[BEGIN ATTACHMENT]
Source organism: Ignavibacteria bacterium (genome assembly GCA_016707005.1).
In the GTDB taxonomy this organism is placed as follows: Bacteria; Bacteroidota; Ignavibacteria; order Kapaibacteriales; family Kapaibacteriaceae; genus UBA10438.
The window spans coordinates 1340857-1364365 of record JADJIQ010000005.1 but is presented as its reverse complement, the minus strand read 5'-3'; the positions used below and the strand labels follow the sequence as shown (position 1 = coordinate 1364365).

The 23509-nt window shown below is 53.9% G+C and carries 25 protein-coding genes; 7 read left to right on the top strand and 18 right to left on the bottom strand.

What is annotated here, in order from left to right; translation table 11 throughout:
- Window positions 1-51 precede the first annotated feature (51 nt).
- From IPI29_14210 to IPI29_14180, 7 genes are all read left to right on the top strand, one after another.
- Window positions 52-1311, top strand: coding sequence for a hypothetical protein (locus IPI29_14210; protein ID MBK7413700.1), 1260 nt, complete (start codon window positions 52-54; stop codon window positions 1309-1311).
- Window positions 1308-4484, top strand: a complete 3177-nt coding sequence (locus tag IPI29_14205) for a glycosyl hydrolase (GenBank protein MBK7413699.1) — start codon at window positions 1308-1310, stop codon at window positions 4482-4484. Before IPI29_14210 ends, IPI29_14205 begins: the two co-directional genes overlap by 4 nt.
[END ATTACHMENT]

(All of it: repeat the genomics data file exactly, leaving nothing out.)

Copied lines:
Source organism: Ignavibacteria bacterium (genome assembly GCA_016707005.1).
In the GTDB taxonomy this organism is placed as follows: Bacteria; Bacteroidota; Ignavibacteria; order Kapaibacteriales; family Kapaibacteriaceae; genus UBA10438.
The window spans coordinates 1340857-1364365 of record JADJIQ010000005.1 but is presented as its reverse complement, the minus strand read 5'-3'; the positions used below and the strand labels follow the sequence as shown (position 1 = coordinate 1364365).

The 23509-nt window shown below is 53.9% G+C and carries 25 protein-coding genes; 7 read left to right on the top strand and 18 right to left on the bottom strand.

What is annotated here, in order from left to right; translation table 11 throughout:
- Window positions 1-51 precede the first annotated feature (51 nt).
- From IPI29_14210 to IPI29_14180, 7 genes are all read left to right on the top strand, one after another.
- Window positions 52-1311, top strand: coding sequence for a hypothetical protein (locus IPI29_14210; protein ID MBK7413700.1), 1260 nt, complete (start codon window positions 52-54; stop codon window positions 1309-1311).
- Window positions 1308-4484, top strand: a complete 3177-nt coding sequence (locus tag IPI29_14205) for a glycosyl hydrolase (GenBank protein MBK7413699.1) — start codon at window positions 1308-1310, stop codon at window positions 4482-4484. Before IPI29_14210 ends, IPI29_14205 begins: the two co-directional genes overlap by 4 nt.